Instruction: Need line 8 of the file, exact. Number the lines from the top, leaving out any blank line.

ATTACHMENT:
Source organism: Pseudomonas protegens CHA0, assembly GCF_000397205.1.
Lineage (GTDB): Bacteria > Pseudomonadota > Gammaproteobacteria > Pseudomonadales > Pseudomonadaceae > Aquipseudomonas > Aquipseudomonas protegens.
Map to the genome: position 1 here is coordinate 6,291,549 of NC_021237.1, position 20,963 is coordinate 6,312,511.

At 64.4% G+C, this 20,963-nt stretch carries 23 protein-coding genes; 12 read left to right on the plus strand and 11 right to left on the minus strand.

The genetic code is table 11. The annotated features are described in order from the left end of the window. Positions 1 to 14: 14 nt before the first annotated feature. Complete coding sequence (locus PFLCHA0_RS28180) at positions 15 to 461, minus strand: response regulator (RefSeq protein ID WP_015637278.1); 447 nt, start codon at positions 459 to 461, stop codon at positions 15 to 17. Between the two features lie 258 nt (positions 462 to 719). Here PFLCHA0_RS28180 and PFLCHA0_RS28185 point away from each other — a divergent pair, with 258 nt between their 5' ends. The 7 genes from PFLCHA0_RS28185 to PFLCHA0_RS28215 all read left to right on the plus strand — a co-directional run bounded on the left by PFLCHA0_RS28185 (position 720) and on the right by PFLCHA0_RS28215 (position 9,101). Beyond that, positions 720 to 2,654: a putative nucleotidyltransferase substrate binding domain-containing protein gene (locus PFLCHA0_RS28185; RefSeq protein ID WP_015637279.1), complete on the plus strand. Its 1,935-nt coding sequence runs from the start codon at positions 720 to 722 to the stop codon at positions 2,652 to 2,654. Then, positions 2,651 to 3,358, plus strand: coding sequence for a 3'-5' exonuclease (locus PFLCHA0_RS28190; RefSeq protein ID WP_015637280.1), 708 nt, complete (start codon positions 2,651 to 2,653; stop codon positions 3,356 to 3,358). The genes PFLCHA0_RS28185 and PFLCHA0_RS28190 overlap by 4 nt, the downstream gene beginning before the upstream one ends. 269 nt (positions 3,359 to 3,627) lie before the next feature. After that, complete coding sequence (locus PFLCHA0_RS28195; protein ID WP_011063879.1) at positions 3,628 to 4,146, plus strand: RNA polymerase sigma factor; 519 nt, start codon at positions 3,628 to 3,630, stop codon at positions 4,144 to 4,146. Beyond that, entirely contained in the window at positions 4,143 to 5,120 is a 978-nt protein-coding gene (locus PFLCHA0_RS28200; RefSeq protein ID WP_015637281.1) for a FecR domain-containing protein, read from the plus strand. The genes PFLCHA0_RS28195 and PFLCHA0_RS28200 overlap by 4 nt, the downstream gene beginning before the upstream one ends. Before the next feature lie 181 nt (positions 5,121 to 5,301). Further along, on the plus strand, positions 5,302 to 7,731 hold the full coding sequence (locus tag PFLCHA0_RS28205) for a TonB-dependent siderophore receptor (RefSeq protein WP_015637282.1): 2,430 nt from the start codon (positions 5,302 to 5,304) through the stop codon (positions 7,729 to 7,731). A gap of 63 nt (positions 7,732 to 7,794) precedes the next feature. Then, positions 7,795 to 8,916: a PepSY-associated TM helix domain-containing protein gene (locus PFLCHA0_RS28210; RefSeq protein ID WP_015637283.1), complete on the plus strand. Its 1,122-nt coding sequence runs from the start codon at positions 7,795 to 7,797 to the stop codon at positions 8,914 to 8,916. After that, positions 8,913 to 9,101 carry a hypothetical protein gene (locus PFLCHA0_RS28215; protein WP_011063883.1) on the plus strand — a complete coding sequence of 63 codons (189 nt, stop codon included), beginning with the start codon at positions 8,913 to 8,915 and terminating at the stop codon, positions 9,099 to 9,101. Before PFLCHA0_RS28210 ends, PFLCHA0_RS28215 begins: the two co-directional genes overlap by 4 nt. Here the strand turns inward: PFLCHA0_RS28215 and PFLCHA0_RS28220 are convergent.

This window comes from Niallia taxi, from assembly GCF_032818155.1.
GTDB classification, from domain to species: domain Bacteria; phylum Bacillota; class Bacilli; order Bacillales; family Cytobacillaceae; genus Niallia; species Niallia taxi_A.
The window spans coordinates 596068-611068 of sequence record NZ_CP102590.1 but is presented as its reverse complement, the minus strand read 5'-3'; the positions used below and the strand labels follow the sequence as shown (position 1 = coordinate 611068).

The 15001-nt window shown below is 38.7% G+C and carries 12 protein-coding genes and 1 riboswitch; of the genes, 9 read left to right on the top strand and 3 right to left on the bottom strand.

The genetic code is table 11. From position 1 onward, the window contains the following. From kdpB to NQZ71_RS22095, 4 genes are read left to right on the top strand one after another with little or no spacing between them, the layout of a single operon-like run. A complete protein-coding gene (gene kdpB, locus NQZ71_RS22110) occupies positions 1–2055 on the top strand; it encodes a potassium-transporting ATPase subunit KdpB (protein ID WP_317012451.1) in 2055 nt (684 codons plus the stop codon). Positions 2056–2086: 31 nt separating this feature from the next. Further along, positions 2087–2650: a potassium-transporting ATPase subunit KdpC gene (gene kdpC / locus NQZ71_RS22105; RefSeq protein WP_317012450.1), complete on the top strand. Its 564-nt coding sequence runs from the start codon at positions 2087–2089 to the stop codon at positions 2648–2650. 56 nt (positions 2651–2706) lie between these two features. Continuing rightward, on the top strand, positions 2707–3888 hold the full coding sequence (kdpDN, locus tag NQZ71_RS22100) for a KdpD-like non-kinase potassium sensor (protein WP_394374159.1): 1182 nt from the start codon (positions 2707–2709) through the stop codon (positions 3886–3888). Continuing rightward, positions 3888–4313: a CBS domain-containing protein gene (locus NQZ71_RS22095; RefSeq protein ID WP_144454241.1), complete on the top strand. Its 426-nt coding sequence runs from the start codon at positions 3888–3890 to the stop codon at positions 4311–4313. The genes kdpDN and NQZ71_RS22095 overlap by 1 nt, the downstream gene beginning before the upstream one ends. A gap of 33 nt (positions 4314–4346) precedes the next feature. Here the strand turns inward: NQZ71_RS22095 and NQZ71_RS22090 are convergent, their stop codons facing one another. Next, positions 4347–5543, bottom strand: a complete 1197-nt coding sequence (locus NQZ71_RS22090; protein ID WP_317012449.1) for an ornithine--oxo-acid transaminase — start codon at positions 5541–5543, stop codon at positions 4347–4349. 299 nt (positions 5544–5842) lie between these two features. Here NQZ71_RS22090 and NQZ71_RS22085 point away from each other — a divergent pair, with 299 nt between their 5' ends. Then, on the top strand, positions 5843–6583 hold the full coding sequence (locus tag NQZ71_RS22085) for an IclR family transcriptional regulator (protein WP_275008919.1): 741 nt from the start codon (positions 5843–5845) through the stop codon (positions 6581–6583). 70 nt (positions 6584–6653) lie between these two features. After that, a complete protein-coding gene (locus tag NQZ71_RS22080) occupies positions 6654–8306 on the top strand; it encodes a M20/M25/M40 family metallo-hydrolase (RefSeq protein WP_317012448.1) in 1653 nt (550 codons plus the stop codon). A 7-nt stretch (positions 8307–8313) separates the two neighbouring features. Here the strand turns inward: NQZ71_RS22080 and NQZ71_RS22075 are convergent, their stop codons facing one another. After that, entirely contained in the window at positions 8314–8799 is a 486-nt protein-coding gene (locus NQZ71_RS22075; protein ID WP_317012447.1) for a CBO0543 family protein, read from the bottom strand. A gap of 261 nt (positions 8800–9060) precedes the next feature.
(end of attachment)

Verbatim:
The window spans coordinates 596068-611068 of sequence record NZ_CP102590.1 but is presented as its reverse complement, the minus strand read 5'-3'; the positions used below and the strand labels follow the sequence as shown (position 1 = coordinate 611068).